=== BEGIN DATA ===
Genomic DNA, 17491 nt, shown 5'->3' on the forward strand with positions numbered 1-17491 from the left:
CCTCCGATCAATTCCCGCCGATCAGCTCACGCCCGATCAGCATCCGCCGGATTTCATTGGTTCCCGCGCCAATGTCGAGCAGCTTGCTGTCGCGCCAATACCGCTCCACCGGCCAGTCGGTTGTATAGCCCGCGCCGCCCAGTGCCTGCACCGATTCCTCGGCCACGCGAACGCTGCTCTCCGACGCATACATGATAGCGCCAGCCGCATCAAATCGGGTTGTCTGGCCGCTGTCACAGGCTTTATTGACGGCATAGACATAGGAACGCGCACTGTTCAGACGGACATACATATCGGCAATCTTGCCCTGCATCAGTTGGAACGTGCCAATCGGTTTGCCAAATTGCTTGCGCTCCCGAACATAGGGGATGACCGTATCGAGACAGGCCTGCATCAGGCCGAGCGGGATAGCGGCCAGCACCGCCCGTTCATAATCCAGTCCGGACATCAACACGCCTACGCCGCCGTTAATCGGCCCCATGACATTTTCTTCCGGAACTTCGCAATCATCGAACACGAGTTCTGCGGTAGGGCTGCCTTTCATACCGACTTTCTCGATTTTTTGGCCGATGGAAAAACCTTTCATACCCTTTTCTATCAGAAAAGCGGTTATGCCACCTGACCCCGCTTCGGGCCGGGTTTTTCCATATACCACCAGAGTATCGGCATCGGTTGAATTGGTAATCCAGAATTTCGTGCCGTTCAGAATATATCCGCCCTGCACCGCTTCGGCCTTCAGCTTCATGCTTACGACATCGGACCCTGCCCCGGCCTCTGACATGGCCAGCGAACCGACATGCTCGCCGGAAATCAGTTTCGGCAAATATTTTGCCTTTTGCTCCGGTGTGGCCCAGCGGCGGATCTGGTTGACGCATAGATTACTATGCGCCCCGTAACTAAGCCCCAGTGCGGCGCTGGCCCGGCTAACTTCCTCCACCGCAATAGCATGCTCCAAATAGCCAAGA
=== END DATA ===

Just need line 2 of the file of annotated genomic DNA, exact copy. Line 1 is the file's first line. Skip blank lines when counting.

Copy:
CCTCCGATCAATTCCCGCCGATCAGCTCACGCCCGATCAGCATCCGCCGGATTTCATTGGTTCCCGCGCCAATGTCGAGCAGCTTGCTGTCGCGCCAATACCGCTCCACCGGCCAGTCGGTTGTATAGCCCGCGCCGCCCAGTGCCTGCACCGATTCCTCGGCCACGCGAACGCTGCTCTCCGACGCATACATGATAGCGCCAGCCGCATCAAATCGGGTTGTCTGGCCGCTGTCACAGGCTTTATTGACGGCATAGACATAGGAACGCGCACTGTTCAGACGGACATACATATCGGCAATCTTGCCCTGCATCAGTTGGAACGTGCCAATCGGTTTGCCAAATTGCTTGCGCTCCCGAACATAGGGGATGACCGTATCGAGACAGGCCTGCATCAGGCCGAGCGGGATAGCGGCCAGCACCGCCCGTTCATAATCCAGTCCGGACATCAACACGCCTACGCCGCCGTTAATCGGCCCCATGACATTTTCTTCCGGAACTTCGCAATCATCGAACACGAGTTCTGCGGTAGGGCTGCCTTTCATACCGACTTTCTCGATTTTTTGGCCGATGGAAAAACCTTTCATACCCTTTTCTATCAGAAAAGCGGTTATGCCACCTGACCCCGCTTCGGGCCGGGTTTTTCCATATACCACCAGAGTATCGGCATCGGTTGAATTGGTAATCCAGAATTTCGTGCCGTTCAGAATATATCCGCCCTGCACCGCTTCGGCCTTCAGCTTCATGCTTACGACATCGGACCCTGCCCCGGCCTCTGACATGGCCAGCGAACCGACATGCTCGCCGGAAATCAGTTTCGGCAAATATTTTGCCTTTTGCTCCGGTGTGGCCCAGCGGCGGATCTGGTTGACGCATAGATTACTATGCGCCCCGTAACTAAGCCCCAGTGCGGCGCTGGCCCGGCTAACTTCCTCCACCGCAATAGCATGCTCCAAATAGCCAAGA